Saturday, November 11, 2017,
- Location: Belcourt Theatre
Dir. Yorgos Lanthimos | Ireland/UK | 2017 | 120 min. | R | DCP
Sorry faculty and staff, this is a students-only invite as part of late-night programming.
Note that this event ends about midnight. Participants should consider in advance how they will get to the theatre and return, safely.
Students who commit to checking in with the FLiCX administrator by no later than 9:35pm may RSVP on this page for tickets purchased by the Dean of Students office. We will not be able to accommodate latecomers.
Since seating is limited, we must remind participants of the following:
- that if you RSVP in the affirmative, and your plans change, you are expected to log back in and change your status to “not attending;”
- that Vanderbilt participants must RSVP for themselves, and may not be “guests;” and
- that non-Vanderbilt guests are limited to one per participant.
Dr. Steven Murphy (Colin Farrell) is a renowned cardiovascular surgeon presiding over a spotless household with his ophthalmologist wife Anna (Nicole Kidman) and their two exemplary children, 12-year-old Bob (Sunny Suljian) and 14-year-old Kim (Raffey Cassidy). Lurking at the margins of his idyllic suburban existence is Martin (Barry Keoghan), a fatherless teen who Steven has covertly taken under his wing. As Martin begins insinuating himself into the family’s life in ever-more unsettling displays, the full scope of his intent becomes menacingly clear when he confronts Steven with a long-forgotten transgression that will shatter the Murphy family's domestic bliss.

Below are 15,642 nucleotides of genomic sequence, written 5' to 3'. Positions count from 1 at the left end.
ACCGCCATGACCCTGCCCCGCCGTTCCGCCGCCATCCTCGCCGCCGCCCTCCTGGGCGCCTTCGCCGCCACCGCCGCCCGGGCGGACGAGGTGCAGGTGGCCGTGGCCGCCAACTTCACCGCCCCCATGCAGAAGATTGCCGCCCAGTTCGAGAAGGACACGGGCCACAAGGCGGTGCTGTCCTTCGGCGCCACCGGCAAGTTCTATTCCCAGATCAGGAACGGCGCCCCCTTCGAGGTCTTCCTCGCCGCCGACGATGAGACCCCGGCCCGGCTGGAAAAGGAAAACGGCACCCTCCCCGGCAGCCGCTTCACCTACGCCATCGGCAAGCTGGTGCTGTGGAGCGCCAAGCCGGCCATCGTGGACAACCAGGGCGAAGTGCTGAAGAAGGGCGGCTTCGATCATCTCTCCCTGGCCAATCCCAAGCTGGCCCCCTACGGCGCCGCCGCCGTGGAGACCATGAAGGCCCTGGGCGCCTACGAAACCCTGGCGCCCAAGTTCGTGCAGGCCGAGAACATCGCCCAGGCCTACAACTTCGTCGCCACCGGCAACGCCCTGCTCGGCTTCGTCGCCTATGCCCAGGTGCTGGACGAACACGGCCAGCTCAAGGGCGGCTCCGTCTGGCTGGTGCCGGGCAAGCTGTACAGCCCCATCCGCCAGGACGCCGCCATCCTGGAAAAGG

Lanthimos has crafted a sensational thriller brimming with unsettling humor and creeping dread, steeped in Greek tragedy, existential horror, Hitchcockian psychodrama, and riveting suspense. Darting confidently between genres to subvert our expectations at every turn, The Killing of a Sacred Deer firmly cements Lanthimos in the pantheon of world-class auteurs and marks him as a cinematic provocateur without precedent.
“The Killing of a Sacred Deer is Lanthimos with the gloves off, and it makes the absurd, amazing The Lobster seem like a warm and cuddly experience by comparison….” —Jessica Kiang, The Playlist
“The rich vein of unsettling darkness and psychological unease that ripples like a treacherous underground stream beneath the absurdist humor of Yorgos Lanthimos's work becomes a brooding requiem of domestic horror in his masterfully realized fifth feature.“ —David Rooney, Hollywood Reporter